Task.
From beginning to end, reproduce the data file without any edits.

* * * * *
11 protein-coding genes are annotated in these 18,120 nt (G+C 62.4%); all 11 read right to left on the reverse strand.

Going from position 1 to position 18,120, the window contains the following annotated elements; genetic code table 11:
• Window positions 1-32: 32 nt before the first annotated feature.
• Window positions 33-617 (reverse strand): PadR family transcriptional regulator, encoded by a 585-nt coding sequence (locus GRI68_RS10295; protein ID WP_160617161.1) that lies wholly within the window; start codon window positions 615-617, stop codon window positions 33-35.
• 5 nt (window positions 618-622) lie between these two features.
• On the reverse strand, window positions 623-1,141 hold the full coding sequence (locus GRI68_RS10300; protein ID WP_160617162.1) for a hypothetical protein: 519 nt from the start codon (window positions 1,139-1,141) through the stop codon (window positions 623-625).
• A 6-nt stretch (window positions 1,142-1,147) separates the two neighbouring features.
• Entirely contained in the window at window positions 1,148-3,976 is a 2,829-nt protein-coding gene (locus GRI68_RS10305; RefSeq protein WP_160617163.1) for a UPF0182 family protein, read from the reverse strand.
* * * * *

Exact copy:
11 protein-coding genes are annotated in these 18,120 nt (G+C 62.4%); all 11 read right to left on the reverse strand.

Going from position 1 to position 18,120, the window contains the following annotated elements; genetic code table 11:
• Window positions 1-32: 32 nt before the first annotated feature.
• Window positions 33-617 (reverse strand): PadR family transcriptional regulator, encoded by a 585-nt coding sequence (locus GRI68_RS10295; protein ID WP_160617161.1) that lies wholly within the window; start codon window positions 615-617, stop codon window positions 33-35.
• 5 nt (window positions 618-622) lie between these two features.
• On the reverse strand, window positions 623-1,141 hold the full coding sequence (locus GRI68_RS10300; protein ID WP_160617162.1) for a hypothetical protein: 519 nt from the start codon (window positions 1,139-1,141) through the stop codon (window positions 623-625).
• A 6-nt stretch (window positions 1,142-1,147) separates the two neighbouring features.
• Entirely contained in the window at window positions 1,148-3,976 is a 2,829-nt protein-coding gene (locus GRI68_RS10305; RefSeq protein WP_160617163.1) for a UPF0182 family protein, read from the reverse strand.